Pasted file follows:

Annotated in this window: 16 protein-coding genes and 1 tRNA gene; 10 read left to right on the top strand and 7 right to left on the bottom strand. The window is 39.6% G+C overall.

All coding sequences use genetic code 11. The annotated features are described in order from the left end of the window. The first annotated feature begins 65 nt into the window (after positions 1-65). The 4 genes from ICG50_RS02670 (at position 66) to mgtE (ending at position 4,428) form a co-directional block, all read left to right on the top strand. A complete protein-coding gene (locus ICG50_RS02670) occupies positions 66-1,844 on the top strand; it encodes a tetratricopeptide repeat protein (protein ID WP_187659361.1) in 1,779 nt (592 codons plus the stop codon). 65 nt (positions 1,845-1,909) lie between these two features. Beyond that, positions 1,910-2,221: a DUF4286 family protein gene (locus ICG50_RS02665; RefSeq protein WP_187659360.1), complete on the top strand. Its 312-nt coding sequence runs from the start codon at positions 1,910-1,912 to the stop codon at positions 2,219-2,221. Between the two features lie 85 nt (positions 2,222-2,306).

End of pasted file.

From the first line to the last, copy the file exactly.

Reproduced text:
Annotated in this window: 16 protein-coding genes and 1 tRNA gene; 10 read left to right on the top strand and 7 right to left on the bottom strand. The window is 39.6% G+C overall.

All coding sequences use genetic code 11. The annotated features are described in order from the left end of the window. The first annotated feature begins 65 nt into the window (after positions 1-65). The 4 genes from ICG50_RS02670 (at position 66) to mgtE (ending at position 4,428) form a co-directional block, all read left to right on the top strand. A complete protein-coding gene (locus ICG50_RS02670) occupies positions 66-1,844 on the top strand; it encodes a tetratricopeptide repeat protein (protein ID WP_187659361.1) in 1,779 nt (592 codons plus the stop codon). 65 nt (positions 1,845-1,909) lie between these two features. Beyond that, positions 1,910-2,221: a DUF4286 family protein gene (locus ICG50_RS02665; RefSeq protein WP_187659360.1), complete on the top strand. Its 312-nt coding sequence runs from the start codon at positions 1,910-1,912 to the stop codon at positions 2,219-2,221. Between the two features lie 85 nt (positions 2,222-2,306).